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Journal Article

Structural basis of calmodulin modulation of the rod cyclic nucleotide-gated channel


Kaupp,  Ulrich Benjamin       
Emeritus Group Biophysics of Cellular Signal Transduction, Max Planck Institute for Multidisciplinary Sciences, Max Planck Society;
Emeritus Group Molecular Sensory Systems, Max Planck Institute for Neurobiology of Behavior – caesar, Max Planck Society;

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Barret, D. C. A., Schuster, D., Rodrigues, M. J., Leitner, A., Picotti, P., Schertler, G. F. X., et al. (2023). Structural basis of calmodulin modulation of the rod cyclic nucleotide-gated channel. Proceedings of the National Academy of Sciences of the United States of America, 120(15): e2300309120. doi:10.1073/pnas.2300309120.

Cite as: https://hdl.handle.net/21.11116/0000-000D-A515-1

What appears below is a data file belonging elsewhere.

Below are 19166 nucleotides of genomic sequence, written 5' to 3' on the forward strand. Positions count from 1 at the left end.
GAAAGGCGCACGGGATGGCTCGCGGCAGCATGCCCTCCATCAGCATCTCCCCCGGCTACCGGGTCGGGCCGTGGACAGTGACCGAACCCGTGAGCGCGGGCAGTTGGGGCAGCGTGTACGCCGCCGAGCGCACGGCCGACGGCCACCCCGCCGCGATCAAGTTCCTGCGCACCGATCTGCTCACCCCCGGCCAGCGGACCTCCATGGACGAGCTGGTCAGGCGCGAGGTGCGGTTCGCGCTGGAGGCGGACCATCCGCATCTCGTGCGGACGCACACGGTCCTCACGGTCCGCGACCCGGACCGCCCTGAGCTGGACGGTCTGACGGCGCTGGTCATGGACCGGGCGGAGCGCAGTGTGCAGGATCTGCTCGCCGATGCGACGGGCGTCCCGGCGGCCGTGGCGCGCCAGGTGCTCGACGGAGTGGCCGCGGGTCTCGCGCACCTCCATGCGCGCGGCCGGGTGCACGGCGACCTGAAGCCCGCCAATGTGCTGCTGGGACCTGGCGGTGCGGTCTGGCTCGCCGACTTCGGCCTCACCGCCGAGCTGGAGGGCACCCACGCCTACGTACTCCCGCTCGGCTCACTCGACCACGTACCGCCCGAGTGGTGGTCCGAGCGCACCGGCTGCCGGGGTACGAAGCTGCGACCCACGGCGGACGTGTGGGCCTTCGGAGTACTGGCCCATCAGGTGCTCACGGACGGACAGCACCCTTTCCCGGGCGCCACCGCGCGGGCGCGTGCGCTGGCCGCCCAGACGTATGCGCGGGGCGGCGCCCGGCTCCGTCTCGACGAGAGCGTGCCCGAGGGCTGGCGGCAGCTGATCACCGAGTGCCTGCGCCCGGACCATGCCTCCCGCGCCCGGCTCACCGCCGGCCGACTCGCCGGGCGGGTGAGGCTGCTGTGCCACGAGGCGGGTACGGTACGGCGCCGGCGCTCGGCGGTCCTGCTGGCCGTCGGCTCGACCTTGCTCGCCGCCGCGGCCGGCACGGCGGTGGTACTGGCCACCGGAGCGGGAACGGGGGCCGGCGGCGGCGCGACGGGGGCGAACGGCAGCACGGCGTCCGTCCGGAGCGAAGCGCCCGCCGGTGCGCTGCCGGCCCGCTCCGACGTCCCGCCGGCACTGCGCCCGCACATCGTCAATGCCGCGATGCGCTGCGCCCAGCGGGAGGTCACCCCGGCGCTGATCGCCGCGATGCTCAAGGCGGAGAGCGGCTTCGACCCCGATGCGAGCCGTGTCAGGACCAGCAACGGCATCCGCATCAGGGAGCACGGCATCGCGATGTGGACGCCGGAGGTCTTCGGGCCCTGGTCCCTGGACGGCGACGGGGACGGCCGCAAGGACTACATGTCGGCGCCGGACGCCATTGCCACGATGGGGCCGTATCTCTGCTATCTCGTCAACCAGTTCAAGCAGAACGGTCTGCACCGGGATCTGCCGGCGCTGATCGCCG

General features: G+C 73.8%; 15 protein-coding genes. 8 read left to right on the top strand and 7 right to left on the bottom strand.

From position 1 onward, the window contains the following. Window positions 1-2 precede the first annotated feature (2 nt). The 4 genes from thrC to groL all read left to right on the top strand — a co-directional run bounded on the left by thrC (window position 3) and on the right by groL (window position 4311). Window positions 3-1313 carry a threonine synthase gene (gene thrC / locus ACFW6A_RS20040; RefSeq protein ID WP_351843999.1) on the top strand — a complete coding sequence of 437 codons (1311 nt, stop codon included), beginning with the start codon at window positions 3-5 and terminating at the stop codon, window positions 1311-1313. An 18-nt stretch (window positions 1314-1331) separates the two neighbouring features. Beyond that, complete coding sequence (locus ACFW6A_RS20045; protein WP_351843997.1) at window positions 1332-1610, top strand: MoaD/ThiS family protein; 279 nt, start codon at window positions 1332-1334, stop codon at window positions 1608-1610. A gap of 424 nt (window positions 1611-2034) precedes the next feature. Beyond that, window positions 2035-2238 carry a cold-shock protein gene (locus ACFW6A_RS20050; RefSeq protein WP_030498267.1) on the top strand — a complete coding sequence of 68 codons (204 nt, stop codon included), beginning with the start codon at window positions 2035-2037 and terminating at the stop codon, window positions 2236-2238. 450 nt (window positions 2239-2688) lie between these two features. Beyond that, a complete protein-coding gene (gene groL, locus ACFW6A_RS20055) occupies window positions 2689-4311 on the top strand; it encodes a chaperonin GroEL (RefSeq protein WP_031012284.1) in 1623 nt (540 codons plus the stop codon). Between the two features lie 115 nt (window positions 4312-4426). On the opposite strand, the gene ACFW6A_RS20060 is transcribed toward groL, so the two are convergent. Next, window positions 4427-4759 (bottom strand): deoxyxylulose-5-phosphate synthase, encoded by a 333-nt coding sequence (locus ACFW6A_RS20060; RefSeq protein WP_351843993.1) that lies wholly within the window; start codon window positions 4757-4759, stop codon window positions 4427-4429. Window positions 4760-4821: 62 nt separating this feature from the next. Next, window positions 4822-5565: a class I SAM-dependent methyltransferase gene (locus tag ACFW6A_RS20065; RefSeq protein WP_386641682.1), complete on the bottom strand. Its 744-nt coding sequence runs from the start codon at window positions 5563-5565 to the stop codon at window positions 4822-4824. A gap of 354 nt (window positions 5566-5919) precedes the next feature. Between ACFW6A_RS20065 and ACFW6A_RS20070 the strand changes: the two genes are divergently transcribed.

Calmodulin (CaM) regulates many ion channels to control calcium entry into cells, and mutations that alter this interaction are linked to fatal diseases. The structural basis of CaM regulation remains largely unexplored. In retinal photoreceptors, CaM binds to the CNGB subunit of cyclic nucleotide-gated (CNG) channels and, thereby, adjusts the channel’s Cyclic guanosine monophosphate (cGMP) sensitivity in response to changes in ambient light conditions. Here, we provide the structural characterization for CaM regulation of a CNG channel by using a combination of single-particle cryo-electron microscopy and structural proteomics. CaM connects the CNGA and CNGB subunits, resulting in structural changes both in the cytosolic and transmembrane regions of the channel. Cross-linking and limited proteolysis-coupled mass spectrometry mapped the conformational changes induced by CaM in vitro and in the native membrane. We propose that CaM is a constitutive subunit of the rod channel to ensure high sensitivity in dim light. Our mass spectrometry-based approach is generally relevant for studying the effect of CaM on ion channels in tissues of medical interest, where only minute quantities are available.